Background History of The Bureau Centre for the Arts, Blackburn
The Bureau Centre for the Arts have become guardians of a fabulous and historical building in the centre of Blackburn.
The building started out its journey as The Church of St. John the Evangelist, and is actually the oldest church in Blackburn, with it’s first stone being laid in June 1787, and was opened and consecrated on the 31st July 1789. St. John the Evangelist had already been in existence 37 years before the present Cathedral, what was then the Parish Church of St. Mary, was opened after being rebuilt in 1826. Money to pay for the building was raised by subscription, with one of the main benefactors being Henry Sudell, a local cotton manufacturer, who presented half of the original cost of £8000. The present tower wasn’t erected until 1802, and the bell, which was cast in the key of G, was added in 1822.
Sadly the church closed its doors to active worship on Easter Sunday 1975, and the care of the building was transferred over to the Local Authority, who acquired the building at a very low rent from the Church Commissioners. The Local Authority then spent £100,000 restoring the internal fabric of the building, but since then there has been continuing debate about the future of the church. Despite different ideas being put forward, Church covenants restricted the use of the building, a final decision was never made as to what to do with it. However, for a period of time during the 1990s and 2014 the building was utilised by a number of civic services including CVS (Community Volunteer Service), Older People’s Forum, Townswomen’s Guild and in particular the Citizens Advice Bureau.
The Bureau was born out of Blackburn is Open when it began to be used as a venue for pop-up projects. In 2014 the 6 directors decided that they wanted a permanent art space and, with help from the Council and Blackburn is Open, they formed a Community Interest Company (CIC) and started working with local partners to run activities from the space.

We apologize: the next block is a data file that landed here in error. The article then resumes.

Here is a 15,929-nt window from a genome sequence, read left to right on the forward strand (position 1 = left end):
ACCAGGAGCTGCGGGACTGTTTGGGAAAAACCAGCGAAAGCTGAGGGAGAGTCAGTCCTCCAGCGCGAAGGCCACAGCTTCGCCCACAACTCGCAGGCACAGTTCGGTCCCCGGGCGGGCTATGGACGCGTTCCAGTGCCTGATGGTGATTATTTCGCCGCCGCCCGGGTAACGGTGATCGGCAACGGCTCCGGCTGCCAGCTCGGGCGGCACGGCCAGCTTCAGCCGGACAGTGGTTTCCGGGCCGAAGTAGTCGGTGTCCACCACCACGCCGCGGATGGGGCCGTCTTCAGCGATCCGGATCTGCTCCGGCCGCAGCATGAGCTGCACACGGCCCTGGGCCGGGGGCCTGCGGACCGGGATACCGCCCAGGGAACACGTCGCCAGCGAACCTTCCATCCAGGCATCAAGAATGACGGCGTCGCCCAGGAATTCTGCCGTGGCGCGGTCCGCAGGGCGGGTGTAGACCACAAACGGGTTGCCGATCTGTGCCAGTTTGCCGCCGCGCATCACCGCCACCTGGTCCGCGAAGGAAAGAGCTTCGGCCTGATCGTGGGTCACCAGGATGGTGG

The first activities were Drink and Draw, the film club, the print festival, and Gypsy Carrot’s New Year’s Eve party. The Bureau’s first really big scale event was in March 2015 for BBC get creative which saw hundreds of people getting involved in over 50 workshops.
By June 2015 the directors had fully taken over from Blackburn is Open and signed their first tenancy agreement as The Bureau.
Now, our main focus is to run a diverse and inclusive arts programme that is relevant to all of our Blackburn community members and brings people together, whilst respecting the heritage of the building. We receive very little funding for this work and are run by volunteers, but despite this, have still begun to receive national recognition.
We have a cafe space, a gallery, cinema and community use room, studios, community darkroom and a main space suitable for theatre, workshops, gatherings and events. All of these spaces are available for hire and we are always interested in meeting people with ideas who want to get involved in any way. We are invested in our community and will do our best to facilitate all creative community activities.